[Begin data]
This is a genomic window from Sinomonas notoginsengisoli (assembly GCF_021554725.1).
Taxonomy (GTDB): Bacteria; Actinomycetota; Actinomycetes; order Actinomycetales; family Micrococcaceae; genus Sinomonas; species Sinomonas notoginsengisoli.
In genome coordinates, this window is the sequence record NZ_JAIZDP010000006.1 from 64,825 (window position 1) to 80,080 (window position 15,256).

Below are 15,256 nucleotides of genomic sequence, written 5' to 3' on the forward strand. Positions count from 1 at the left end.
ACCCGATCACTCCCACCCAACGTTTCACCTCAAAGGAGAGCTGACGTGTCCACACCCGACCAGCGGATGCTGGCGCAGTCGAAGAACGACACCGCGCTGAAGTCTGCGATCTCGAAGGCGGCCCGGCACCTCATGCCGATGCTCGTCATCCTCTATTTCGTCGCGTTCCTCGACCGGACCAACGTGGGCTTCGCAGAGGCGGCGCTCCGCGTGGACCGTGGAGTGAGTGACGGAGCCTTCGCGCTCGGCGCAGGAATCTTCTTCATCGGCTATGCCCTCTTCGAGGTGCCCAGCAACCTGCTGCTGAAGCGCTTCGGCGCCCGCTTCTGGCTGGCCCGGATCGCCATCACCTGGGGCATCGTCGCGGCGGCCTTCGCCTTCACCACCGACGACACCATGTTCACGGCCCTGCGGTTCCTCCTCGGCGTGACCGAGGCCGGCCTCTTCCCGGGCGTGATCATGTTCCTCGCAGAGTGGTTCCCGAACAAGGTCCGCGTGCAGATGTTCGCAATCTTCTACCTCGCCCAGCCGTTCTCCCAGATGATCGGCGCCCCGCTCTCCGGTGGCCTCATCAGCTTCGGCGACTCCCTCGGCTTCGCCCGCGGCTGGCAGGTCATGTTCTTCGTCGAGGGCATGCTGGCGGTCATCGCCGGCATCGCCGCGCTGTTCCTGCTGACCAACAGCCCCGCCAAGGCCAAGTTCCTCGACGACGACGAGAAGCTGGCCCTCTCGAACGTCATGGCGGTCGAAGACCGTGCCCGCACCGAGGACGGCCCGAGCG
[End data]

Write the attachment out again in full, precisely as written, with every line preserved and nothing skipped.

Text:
This is a genomic window from Sinomonas notoginsengisoli (assembly GCF_021554725.1).
Taxonomy (GTDB): Bacteria; Actinomycetota; Actinomycetes; order Actinomycetales; family Micrococcaceae; genus Sinomonas; species Sinomonas notoginsengisoli.
In genome coordinates, this window is the sequence record NZ_JAIZDP010000006.1 from 64,825 (window position 1) to 80,080 (window position 15,256).

Below are 15,256 nucleotides of genomic sequence, written 5' to 3' on the forward strand. Positions count from 1 at the left end.
ACCCGATCACTCCCACCCAACGTTTCACCTCAAAGGAGAGCTGACGTGTCCACACCCGACCAGCGGATGCTGGCGCAGTCGAAGAACGACACCGCGCTGAAGTCTGCGATCTCGAAGGCGGCCCGGCACCTCATGCCGATGCTCGTCATCCTCTATTTCGTCGCGTTCCTCGACCGGACCAACGTGGGCTTCGCAGAGGCGGCGCTCCGCGTGGACCGTGGAGTGAGTGACGGAGCCTTCGCGCTCGGCGCAGGAATCTTCTTCATCGGCTATGCCCTCTTCGAGGTGCCCAGCAACCTGCTGCTGAAGCGCTTCGGCGCCCGCTTCTGGCTGGCCCGGATCGCCATCACCTGGGGCATCGTCGCGGCGGCCTTCGCCTTCACCACCGACGACACCATGTTCACGGCCCTGCGGTTCCTCCTCGGCGTGACCGAGGCCGGCCTCTTCCCGGGCGTGATCATGTTCCTCGCAGAGTGGTTCCCGAACAAGGTCCGCGTGCAGATGTTCGCAATCTTCTACCTCGCCCAGCCGTTCTCCCAGATGATCGGCGCCCCGCTCTCCGGTGGCCTCATCAGCTTCGGCGACTCCCTCGGCTTCGCCCGCGGCTGGCAGGTCATGTTCTTCGTCGAGGGCATGCTGGCGGTCATCGCCGGCATCGCCGCGCTGTTCCTGCTGACCAACAGCCCCGCCAAGGCCAAGTTCCTCGACGACGACGAGAAGCTGGCCCTCTCGAACGTCATGGCGGTCGAAGACCGTGCCCGCACCGAGGACGGCCCGAGCG